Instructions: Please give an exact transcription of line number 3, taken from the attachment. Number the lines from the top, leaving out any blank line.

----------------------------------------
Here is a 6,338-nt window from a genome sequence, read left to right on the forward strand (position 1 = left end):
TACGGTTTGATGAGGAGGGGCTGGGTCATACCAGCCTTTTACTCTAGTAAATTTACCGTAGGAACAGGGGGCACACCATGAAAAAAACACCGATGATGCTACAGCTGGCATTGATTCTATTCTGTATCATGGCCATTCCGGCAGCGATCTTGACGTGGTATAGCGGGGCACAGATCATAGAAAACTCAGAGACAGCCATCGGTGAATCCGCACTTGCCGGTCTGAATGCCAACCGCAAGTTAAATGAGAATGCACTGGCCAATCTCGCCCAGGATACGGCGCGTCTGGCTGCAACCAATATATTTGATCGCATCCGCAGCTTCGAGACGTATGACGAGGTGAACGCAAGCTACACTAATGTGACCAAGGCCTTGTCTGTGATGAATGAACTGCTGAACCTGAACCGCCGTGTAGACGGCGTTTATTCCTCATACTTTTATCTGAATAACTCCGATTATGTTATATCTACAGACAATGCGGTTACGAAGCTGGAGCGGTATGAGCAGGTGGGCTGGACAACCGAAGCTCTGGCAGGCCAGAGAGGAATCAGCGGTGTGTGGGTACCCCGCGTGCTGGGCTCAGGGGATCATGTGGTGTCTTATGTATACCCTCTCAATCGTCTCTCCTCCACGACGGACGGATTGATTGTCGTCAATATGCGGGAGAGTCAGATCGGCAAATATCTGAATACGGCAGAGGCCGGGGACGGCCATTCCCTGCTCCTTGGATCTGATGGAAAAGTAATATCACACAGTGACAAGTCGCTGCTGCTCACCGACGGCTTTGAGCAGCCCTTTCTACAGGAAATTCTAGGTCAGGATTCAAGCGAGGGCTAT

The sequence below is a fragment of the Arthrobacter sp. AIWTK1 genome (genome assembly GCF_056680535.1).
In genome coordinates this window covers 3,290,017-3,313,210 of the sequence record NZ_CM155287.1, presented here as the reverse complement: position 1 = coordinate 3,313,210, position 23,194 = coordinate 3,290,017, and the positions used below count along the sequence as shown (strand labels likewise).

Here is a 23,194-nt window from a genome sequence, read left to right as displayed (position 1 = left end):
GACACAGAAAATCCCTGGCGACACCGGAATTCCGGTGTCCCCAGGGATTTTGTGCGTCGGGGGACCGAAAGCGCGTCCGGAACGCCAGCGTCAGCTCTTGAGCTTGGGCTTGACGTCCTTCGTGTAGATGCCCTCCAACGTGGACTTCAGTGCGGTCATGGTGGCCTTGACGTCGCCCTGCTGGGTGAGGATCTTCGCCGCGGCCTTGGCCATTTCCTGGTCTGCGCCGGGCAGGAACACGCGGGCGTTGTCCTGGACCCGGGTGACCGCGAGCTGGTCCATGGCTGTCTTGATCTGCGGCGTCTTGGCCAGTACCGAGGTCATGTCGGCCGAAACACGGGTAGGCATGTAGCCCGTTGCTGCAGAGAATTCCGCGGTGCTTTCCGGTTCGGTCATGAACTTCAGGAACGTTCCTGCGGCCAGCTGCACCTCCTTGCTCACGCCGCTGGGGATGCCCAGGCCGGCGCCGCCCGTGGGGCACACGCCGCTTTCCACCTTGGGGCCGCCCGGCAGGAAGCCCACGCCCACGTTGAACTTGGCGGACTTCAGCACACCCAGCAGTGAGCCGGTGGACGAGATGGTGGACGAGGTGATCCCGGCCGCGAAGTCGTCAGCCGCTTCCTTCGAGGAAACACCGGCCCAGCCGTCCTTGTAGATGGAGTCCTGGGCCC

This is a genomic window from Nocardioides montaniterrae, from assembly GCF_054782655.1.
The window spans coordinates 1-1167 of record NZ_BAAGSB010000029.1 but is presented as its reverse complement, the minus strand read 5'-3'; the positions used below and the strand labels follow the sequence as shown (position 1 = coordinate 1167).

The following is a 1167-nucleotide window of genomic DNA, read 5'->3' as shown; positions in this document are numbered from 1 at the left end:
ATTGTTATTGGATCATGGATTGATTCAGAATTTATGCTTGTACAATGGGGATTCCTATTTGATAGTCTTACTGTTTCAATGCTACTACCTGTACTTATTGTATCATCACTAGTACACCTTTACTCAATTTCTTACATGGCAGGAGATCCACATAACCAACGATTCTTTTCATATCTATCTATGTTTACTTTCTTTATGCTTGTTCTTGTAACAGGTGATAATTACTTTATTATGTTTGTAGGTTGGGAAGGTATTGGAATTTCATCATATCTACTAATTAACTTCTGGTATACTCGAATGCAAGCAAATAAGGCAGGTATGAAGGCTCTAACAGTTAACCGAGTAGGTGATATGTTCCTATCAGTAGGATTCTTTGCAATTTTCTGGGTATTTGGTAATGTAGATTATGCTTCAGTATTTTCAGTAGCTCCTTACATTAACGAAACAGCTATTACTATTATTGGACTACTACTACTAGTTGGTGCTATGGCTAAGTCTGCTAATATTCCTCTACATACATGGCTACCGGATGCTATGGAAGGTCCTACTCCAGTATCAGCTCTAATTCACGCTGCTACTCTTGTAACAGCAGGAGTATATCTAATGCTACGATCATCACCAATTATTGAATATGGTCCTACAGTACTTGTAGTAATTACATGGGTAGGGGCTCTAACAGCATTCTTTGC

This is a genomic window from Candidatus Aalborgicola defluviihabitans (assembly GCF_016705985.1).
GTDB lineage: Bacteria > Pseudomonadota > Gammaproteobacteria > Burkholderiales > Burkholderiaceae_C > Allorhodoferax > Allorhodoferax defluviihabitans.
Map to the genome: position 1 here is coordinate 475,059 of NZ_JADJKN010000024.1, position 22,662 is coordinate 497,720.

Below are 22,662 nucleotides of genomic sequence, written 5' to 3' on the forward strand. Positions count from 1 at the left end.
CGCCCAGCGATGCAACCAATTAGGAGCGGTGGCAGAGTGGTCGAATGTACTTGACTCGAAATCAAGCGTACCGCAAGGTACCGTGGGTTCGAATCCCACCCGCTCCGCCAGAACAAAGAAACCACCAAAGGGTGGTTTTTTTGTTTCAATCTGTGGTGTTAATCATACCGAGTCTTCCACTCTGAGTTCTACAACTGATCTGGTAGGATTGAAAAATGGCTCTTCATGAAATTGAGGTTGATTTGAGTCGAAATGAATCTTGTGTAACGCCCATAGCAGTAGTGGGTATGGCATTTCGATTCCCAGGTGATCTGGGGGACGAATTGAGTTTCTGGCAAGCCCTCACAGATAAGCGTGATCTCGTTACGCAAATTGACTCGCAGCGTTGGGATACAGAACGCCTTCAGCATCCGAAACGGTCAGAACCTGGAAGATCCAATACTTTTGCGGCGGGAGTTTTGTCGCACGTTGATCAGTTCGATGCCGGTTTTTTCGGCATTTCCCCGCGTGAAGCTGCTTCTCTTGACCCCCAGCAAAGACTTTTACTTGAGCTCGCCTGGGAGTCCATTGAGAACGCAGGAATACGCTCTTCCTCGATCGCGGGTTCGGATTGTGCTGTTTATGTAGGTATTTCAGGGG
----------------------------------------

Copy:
The sequence below is a fragment of the Arthrobacter sp. AIWTK1 genome (genome assembly GCF_056680535.1).